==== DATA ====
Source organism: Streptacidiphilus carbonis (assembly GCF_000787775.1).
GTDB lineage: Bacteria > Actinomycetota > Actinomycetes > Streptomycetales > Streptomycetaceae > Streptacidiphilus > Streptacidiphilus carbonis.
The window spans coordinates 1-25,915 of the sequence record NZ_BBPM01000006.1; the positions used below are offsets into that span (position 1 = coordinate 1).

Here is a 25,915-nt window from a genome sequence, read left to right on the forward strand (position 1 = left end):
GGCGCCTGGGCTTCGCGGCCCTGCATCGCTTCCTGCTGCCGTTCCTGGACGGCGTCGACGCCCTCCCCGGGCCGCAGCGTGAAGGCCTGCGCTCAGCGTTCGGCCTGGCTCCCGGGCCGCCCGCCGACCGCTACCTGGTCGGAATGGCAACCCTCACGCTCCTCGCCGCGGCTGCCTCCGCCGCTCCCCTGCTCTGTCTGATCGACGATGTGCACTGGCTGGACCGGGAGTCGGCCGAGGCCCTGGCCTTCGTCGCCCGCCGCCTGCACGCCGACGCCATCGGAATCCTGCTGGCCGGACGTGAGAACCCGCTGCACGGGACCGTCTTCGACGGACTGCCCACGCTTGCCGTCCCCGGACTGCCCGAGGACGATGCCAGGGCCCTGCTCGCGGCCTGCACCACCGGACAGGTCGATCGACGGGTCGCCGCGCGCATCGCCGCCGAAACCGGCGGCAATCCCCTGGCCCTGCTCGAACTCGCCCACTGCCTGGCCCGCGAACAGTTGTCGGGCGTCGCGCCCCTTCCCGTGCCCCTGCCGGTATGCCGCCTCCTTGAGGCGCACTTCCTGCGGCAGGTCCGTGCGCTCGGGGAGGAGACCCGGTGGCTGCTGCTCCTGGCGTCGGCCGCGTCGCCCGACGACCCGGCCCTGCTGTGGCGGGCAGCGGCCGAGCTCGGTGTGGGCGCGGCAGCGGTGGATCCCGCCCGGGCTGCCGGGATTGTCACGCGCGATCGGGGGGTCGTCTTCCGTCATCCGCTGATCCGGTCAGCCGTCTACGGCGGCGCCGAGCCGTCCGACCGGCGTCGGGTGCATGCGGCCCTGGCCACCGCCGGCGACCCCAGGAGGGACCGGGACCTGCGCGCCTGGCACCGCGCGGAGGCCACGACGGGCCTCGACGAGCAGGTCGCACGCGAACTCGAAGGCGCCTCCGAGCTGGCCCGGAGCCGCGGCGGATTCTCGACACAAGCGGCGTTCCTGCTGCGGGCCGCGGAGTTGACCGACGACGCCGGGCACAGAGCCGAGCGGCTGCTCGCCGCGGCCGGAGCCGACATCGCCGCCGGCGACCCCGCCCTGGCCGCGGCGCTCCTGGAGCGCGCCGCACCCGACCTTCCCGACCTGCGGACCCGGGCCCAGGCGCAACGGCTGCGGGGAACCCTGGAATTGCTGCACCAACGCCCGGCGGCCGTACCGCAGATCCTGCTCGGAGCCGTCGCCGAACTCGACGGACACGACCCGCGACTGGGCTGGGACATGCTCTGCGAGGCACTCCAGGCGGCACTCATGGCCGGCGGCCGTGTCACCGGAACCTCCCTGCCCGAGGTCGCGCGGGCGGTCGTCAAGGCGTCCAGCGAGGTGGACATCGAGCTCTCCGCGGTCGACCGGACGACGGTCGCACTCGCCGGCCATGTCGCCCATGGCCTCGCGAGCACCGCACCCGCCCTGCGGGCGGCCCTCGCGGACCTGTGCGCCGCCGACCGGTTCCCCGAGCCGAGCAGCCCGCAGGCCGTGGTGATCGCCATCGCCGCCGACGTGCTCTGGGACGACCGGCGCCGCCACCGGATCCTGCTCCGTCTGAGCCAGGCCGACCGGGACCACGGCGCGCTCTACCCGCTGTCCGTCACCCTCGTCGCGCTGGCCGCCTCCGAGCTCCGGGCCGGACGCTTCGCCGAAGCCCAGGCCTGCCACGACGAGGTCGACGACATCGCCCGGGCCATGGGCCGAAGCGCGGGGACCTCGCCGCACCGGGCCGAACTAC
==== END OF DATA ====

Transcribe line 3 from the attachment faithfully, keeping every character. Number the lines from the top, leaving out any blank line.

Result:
The window spans coordinates 1-25,915 of the sequence record NZ_BBPM01000006.1; the positions used below are offsets into that span (position 1 = coordinate 1).